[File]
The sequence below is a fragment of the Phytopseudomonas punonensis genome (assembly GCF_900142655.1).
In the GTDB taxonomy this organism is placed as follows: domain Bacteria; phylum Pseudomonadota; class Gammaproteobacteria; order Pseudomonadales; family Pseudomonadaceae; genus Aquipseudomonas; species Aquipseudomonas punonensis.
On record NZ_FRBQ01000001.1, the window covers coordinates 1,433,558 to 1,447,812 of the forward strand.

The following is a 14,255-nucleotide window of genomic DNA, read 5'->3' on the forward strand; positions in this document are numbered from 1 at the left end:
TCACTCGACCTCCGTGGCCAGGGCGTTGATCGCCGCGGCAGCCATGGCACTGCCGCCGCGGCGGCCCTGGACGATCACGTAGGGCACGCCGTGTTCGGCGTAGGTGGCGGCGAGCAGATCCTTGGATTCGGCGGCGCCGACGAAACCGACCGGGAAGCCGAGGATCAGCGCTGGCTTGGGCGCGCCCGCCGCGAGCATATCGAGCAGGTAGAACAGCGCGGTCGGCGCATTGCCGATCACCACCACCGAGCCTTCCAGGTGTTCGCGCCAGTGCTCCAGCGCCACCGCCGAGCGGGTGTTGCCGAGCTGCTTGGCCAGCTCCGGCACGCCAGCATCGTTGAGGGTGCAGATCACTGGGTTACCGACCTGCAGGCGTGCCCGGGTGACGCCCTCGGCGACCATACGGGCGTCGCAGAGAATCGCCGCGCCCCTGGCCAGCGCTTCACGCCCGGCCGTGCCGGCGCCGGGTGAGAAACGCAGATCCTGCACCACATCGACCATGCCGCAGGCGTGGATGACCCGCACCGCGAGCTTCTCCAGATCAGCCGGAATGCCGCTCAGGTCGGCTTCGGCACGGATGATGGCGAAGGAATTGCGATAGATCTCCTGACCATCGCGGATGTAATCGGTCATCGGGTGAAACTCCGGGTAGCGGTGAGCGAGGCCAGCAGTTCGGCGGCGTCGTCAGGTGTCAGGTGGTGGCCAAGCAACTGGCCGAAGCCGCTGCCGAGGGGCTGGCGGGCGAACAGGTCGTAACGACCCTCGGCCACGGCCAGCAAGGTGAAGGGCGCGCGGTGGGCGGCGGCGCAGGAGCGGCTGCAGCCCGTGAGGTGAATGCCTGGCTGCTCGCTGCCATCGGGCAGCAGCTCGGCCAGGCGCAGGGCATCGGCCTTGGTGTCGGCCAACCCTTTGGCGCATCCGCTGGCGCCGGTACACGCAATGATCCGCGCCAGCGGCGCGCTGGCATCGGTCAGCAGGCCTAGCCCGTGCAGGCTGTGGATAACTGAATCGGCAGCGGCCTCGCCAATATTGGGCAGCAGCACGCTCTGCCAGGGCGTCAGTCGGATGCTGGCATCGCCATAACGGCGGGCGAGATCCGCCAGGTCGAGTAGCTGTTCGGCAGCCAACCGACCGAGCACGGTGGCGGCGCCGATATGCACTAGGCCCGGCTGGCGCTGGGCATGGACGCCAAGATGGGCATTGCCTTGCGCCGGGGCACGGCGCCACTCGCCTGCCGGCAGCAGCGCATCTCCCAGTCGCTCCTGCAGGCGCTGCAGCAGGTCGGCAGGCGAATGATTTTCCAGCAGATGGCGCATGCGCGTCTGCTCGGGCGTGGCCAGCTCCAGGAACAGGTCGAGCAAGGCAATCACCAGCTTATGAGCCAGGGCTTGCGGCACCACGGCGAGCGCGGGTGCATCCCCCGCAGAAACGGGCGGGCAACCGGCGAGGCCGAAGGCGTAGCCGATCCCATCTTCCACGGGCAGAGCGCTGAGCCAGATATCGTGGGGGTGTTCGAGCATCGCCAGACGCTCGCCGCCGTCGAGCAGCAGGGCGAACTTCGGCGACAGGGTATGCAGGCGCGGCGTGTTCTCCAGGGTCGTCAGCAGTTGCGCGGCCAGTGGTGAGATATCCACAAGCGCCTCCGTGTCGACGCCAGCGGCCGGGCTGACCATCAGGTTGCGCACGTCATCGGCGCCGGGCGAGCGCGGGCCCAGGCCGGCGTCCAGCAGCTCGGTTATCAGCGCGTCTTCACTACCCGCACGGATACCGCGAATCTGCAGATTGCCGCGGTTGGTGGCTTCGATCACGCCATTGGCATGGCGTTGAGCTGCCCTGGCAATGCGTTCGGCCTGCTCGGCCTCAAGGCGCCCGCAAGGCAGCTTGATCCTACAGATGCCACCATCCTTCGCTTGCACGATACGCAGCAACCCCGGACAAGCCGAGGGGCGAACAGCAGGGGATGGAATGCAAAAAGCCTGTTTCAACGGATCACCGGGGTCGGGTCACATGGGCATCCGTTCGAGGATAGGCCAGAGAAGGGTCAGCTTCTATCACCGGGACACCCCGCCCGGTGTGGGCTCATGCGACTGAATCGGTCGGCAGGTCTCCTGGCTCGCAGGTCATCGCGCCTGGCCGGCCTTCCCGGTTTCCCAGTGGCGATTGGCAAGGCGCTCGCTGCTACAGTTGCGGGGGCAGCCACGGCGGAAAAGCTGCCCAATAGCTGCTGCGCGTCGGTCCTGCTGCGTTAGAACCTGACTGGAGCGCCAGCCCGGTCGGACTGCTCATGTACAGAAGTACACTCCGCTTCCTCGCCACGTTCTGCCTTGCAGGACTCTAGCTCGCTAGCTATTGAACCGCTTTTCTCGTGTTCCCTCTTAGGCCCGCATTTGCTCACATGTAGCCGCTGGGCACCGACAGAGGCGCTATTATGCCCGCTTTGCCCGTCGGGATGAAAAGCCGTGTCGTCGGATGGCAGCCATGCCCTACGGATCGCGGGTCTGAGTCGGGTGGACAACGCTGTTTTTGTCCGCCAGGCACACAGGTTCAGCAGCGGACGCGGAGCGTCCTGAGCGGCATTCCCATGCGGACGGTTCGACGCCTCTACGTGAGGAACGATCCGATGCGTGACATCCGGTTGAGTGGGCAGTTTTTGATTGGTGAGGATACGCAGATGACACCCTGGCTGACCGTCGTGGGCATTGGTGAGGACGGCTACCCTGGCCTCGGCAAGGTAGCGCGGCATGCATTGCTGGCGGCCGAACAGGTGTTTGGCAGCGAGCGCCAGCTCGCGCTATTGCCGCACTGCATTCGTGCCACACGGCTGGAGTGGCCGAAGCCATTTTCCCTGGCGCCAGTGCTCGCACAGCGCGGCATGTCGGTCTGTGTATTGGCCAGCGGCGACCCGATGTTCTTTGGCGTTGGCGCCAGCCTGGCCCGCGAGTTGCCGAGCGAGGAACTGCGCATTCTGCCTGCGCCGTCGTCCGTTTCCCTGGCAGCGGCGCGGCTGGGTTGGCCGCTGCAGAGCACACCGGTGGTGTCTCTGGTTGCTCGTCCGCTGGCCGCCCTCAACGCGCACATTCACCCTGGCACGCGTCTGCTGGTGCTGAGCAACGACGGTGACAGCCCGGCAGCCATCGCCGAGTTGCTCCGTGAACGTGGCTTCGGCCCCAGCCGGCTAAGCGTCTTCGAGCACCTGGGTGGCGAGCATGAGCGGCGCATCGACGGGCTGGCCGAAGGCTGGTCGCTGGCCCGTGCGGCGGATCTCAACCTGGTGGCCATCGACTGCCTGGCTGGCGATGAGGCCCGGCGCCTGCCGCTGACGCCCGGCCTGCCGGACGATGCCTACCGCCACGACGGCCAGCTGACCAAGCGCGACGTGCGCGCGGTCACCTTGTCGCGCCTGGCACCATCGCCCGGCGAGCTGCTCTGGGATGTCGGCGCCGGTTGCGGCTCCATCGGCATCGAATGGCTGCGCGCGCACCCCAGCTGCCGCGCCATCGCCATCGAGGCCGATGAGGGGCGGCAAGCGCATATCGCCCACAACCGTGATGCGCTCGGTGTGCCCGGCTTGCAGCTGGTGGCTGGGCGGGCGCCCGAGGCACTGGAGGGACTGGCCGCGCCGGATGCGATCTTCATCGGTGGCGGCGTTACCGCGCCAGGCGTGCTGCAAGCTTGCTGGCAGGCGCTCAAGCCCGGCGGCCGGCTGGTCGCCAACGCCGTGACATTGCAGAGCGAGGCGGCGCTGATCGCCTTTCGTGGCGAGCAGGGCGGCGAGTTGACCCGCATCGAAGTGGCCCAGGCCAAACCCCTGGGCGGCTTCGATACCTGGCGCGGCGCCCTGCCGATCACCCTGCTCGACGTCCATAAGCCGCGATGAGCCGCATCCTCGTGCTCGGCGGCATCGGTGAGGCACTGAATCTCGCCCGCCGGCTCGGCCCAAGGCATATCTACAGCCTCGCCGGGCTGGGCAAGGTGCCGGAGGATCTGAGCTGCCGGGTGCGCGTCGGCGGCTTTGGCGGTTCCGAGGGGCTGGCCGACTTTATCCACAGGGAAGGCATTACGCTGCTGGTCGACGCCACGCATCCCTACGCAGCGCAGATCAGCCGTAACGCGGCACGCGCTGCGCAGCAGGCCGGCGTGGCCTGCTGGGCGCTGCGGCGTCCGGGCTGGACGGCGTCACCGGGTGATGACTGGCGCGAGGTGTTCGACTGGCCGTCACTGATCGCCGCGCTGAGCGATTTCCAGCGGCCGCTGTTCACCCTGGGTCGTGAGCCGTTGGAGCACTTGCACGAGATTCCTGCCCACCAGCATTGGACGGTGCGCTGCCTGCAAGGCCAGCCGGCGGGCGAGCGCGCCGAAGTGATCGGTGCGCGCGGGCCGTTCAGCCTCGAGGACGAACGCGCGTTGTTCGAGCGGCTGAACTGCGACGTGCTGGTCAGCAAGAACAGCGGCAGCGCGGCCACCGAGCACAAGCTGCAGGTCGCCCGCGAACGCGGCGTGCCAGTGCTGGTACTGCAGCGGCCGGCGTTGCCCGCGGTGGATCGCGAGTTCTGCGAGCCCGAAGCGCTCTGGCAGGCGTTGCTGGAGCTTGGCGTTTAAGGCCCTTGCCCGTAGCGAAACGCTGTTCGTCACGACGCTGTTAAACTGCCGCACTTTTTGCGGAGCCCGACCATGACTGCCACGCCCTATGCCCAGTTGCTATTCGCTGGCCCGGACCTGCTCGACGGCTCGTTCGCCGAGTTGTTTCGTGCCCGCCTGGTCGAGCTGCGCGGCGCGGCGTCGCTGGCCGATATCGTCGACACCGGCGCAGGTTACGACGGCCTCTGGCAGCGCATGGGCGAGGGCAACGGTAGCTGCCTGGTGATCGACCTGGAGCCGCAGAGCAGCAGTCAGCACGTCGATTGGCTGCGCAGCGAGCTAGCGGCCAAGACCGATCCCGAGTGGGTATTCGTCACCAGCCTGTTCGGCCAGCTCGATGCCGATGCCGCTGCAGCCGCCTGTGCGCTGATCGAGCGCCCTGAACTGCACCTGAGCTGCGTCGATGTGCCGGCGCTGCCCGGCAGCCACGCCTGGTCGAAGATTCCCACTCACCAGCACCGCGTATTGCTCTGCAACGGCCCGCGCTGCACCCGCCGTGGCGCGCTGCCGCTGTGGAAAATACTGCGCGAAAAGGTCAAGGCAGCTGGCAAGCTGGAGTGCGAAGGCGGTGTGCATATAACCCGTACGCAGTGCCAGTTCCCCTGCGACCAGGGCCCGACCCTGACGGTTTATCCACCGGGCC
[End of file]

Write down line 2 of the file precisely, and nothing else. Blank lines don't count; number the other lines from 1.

In the GTDB taxonomy this organism is placed as follows: domain Bacteria; phylum Pseudomonadota; class Gammaproteobacteria; order Pseudomonadales; family Pseudomonadaceae; genus Aquipseudomonas; species Aquipseudomonas punonensis.